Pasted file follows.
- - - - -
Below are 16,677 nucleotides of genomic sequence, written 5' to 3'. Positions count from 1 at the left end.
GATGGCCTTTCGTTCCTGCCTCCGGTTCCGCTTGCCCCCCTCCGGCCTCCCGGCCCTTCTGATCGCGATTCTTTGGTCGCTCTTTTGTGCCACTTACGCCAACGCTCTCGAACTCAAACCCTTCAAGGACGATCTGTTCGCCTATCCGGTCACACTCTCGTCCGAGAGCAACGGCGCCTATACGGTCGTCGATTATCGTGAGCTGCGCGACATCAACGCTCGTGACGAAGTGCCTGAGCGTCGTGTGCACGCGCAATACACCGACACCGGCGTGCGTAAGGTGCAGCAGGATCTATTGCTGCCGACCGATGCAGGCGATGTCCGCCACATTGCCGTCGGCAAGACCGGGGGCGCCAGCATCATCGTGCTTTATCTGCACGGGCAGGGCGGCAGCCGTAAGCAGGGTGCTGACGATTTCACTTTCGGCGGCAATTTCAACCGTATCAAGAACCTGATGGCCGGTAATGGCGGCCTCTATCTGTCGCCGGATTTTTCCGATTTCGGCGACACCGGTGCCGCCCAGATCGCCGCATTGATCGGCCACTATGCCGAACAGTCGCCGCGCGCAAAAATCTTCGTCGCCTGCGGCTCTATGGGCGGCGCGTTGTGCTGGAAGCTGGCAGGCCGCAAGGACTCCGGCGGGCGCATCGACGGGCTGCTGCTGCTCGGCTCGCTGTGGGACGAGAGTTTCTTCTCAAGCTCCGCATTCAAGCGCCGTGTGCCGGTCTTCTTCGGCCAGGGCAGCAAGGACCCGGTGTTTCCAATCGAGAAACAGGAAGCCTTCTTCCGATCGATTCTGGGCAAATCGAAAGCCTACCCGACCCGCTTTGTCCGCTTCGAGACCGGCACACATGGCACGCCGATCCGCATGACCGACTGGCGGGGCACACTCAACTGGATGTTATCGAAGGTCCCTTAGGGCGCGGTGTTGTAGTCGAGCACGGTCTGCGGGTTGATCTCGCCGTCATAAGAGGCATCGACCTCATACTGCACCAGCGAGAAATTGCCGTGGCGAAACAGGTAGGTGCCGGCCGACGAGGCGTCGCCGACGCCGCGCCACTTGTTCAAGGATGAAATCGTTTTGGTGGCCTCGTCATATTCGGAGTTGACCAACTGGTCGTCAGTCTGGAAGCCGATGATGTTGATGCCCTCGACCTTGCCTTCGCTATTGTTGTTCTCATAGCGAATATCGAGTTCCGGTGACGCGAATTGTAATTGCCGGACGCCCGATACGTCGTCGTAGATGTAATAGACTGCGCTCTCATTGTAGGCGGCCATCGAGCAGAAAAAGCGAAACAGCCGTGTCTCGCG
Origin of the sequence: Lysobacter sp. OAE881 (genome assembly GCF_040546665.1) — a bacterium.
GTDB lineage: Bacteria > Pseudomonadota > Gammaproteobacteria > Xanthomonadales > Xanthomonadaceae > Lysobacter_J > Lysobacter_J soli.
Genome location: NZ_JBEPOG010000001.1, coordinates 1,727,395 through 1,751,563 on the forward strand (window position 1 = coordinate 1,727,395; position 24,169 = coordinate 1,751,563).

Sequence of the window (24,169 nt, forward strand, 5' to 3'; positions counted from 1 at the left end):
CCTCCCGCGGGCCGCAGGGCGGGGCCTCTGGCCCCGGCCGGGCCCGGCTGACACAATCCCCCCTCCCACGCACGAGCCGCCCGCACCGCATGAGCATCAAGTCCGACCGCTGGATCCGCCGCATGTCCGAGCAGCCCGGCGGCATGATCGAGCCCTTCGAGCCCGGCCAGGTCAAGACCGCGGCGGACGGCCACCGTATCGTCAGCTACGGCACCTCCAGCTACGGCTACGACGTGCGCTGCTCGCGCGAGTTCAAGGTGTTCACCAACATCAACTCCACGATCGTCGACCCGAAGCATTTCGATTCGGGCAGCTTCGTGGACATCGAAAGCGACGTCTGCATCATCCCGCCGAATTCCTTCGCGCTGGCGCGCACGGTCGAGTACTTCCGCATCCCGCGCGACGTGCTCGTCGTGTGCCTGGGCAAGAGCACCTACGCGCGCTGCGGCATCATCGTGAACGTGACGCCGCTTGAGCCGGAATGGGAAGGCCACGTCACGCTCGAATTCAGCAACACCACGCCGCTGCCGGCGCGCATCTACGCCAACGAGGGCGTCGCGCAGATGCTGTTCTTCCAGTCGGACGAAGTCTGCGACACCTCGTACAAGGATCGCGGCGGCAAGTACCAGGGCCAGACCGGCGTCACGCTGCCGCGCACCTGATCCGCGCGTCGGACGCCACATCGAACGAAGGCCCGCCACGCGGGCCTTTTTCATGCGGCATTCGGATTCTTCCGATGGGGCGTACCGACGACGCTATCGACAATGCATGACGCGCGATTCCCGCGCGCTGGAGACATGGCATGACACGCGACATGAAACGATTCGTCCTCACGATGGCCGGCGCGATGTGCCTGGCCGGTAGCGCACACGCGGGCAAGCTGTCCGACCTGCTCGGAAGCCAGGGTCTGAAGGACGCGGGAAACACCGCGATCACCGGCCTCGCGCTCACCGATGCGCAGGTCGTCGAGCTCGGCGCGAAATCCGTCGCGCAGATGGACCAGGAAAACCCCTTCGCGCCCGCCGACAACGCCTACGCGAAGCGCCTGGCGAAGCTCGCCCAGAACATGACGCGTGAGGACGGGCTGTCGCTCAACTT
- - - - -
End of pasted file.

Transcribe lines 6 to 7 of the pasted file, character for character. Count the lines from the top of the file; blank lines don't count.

Sequence of the window (24,169 nt, forward strand, 5' to 3'; positions counted from 1 at the left end):
CCTCCCGCGGGCCGCAGGGCGGGGCCTCTGGCCCCGGCCGGGCCCGGCTGACACAATCCCCCCTCCCACGCACGAGCCGCCCGCACCGCATGAGCATCAAGTCCGACCGCTGGATCCGCCGCATGTCCGAGCAGCCCGGCGGCATGATCGAGCCCTTCGAGCCCGGCCAGGTCAAGACCGCGGCGGACGGCCACCGTATCGTCAGCTACGGCACCTCCAGCTACGGCTACGACGTGCGCTGCTCGCGCGAGTTCAAGGTGTTCACCAACATCAACTCCACGATCGTCGACCCGAAGCATTTCGATTCGGGCAGCTTCGTGGACATCGAAAGCGACGTCTGCATCATCCCGCCGAATTCCTTCGCGCTGGCGCGCACGGTCGAGTACTTCCGCATCCCGCGCGACGTGCTCGTCGTGTGCCTGGGCAAGAGCACCTACGCGCGCTGCGGCATCATCGTGAACGTGACGCCGCTTGAGCCGGAATGGGAAGGCCACGTCACGCTCGAATTCAGCAACACCACGCCGCTGCCGGCGCGCATCTACGCCAACGAGGGCGTCGCGCAGATGCTGTTCTTCCAGTCGGACGAAGTCTGCGACACCTCGTACAAGGATCGCGGCGGCAAGTACCAGGGCCAGACCGGCGTCACGCTGCCGCGCACCTGATCCGCGCGTCGGACGCCACATCGAACGAAGGCCCGCCACGCGGGCCTTTTTCATGCGGCATTCGGATTCTTCCGATGGGGCGTACCGACGACGCTATCGACAATGCATGACGCGCGATTCCCGCGCGCTGGAGACATGGCATGACACGCGACATGAAACGATTCGTCCTCACGATGGCCGGCGCGATGTGCCTGGCCGGTAGCGCACACGCGGGCAAGCTGTCCGACCTGCTCGGAAGCCAGGGTCTGAAGGACGCGGGAAACACCGCGATCACCGGCCTCGCGCTCACCGATGCGCAGGTCGTCGAGCTCGGCGCGAAATCCGTCGCGCAGATGGACCAGGAAAACCCCTTCGCGCCCGCCGACAACGCCTACGCGAAGCGCCTGGCGAAGCTCGCCCAGAACATGACGCGTGAGGACGGGCTGTCGCTCAACTT